Nintendo Stock: Here’s How iPhone 7 Helps Nintendo stock

Nintendo StocNintendo Launches New Super Mario Game Through Apple iPhone 7

The mobile game Super Mario Run by Nintendo Co., Ltd (ADR) (OTCMKTS:NTDOY) will be launched in December through the Apple Store. The new “iPhone 7,” which Apple Inc. (NASDAQ:AAPL) launched this week, will include the game app as part of its “standard” equipment. This heralds a new and profitable collaboration between the two groups. Nintendo stock, as it happens, has gained 94.15% year-to-date.

Indeed, Nintendo stock might have dropped today, by a substantial 7.7%, in New York. But, in Japan, but the sighting of Super Mario next to an iPhone, pleased investors in Tokyo, where Nintendo stock, a video game pioneer, jolted 13%. Gamers around the world are excited that the world’s most famous plumber will soon be paying regular visits on Apple iPhones.

Few had ever considered such a union as Nintendo and Apple, and through the auspices of Super Mario no less. So, even as the tech universe eagerly awaited the launch of the new iPhone, what really stole the show on September 7 was the Super Mario game app. Shigeru Miyamoto, who created the Super Mario character and game, shared the stage with Apple CEO Tim Cook during the Cupertino, California-based company’s iPhone 7 presentation. No wonder Nintendo shares got a jolt in Japan.

The actual name of Nintendo’s new iPhone 7 inaugurating app is “Super Mario Run”. The “Apple Store” will make this available starting next December. Later, Nintendo will also offer it through the “Google Play” store and other “Android” mobile operating system machines. Nintendo clearly hopes that the success of Pokémon Go will carry over to Super Mario, which features a more direct Nintendo contribution.


Former Nintendo boss thought of Apple as his biggest competitor

Nintendo’s former boss, Satoru Iwata (who died in July 2015), considered Apple its biggest competitor. (Source: “Thanks to Nintendo’s Satoru Iwata, We’re All Gamers Now”, Wired, July 16, 2015.) But the new Nintendo has departed significantly from Iwata’s vision. Rather than fighting the emerging world of mobile gaming, as Iwata did, Nintendo has fully embraced it. The Pokémon phenomenon and its overwhelming worldwide success has certainly validated the shift, while the new Super Mario app will confirm it.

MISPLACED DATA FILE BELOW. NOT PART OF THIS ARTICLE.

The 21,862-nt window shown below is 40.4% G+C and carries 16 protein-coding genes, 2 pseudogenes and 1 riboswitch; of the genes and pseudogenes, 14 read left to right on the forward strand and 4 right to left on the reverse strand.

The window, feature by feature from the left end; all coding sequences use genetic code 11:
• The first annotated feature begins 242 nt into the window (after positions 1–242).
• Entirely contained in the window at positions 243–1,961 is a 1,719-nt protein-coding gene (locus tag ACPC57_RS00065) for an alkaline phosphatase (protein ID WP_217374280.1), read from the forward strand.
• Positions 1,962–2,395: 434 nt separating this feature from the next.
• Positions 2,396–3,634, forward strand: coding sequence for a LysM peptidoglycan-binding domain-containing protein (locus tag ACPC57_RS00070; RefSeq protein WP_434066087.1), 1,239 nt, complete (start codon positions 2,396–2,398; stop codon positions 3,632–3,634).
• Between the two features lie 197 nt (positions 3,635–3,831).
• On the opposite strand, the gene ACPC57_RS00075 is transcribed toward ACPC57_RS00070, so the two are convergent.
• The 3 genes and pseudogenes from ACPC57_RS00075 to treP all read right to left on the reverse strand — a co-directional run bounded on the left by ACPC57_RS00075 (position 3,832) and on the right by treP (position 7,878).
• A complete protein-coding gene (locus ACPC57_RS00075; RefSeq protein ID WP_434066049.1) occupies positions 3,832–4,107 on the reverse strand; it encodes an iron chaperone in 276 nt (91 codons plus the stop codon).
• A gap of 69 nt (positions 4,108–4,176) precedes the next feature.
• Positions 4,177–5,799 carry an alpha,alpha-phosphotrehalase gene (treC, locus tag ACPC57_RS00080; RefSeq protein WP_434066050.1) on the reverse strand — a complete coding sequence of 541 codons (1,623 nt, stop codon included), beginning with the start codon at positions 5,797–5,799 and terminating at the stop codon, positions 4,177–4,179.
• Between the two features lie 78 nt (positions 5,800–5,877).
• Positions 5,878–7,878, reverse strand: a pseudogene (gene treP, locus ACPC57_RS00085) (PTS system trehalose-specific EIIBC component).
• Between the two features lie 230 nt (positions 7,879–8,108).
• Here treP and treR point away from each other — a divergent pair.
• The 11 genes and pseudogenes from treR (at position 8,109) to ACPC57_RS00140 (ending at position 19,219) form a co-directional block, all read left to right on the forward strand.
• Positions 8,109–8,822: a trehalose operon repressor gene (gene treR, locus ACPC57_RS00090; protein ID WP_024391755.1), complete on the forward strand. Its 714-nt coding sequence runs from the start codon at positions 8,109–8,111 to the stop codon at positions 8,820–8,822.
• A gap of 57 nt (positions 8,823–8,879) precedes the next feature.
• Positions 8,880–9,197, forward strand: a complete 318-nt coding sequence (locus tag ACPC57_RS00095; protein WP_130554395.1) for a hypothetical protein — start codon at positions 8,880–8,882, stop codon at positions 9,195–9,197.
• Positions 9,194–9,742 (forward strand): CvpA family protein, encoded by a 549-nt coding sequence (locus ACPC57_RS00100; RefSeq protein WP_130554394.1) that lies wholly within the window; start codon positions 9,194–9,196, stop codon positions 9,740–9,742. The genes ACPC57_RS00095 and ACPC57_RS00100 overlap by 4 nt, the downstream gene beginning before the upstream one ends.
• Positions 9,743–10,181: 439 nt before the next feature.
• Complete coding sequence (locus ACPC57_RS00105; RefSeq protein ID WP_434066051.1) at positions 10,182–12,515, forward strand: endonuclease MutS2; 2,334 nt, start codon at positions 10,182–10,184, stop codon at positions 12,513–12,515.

NTDOY stock used to rise or fall depending on the success of Nintendo’s consoles and games. The latter could not be played on competitors’ machines. Therefore, the Japanese group maintained full control over its software, hardware and content. If that sounds familiar, it’s because Apple has essentially followed the same logic.

Apple and Nintendo Shared the Same Business Approach

There was a brief period of the “Macintosh clones”. Then, third-party manufacturers could build machines using—or adopting a related facsimile thereof—the Apple “iOS” system in the mid-1980s. In 1997, when Steve Jobs resumed command of the company he co-founded, he put a swift end to that.  Since 1997, therefore, Apple has manufactured its own products, running on its own operating systems, sold through its own physical and online stores. But this too will have to end. Indeed, the model can work when the actual machine sales are high, but as Nintendo discovered with its own hardware, the good times can and do end.

That’s why the Apple collaboration is so critical for Nintendo stock. The company has learned a valuable lesson, which many business schools will use as an important case study. Having gone through the process and survived, Nintendo has decided to be more open, focusing on the demand for mobile gaming, making its products available on all platforms. Last March, before the success of Pokémon Go, Nintendo launched its first mobile application, called “Miitomo.” Pokémon Go (actually the brainchild of American company Niantic, Inc.) appeared in June. The new Super Mario app, though, marks the biggest Nintendo involvement to date with a mobile gaming app. This is huge for Nintendo and NTDOY stock, now and into the next few years.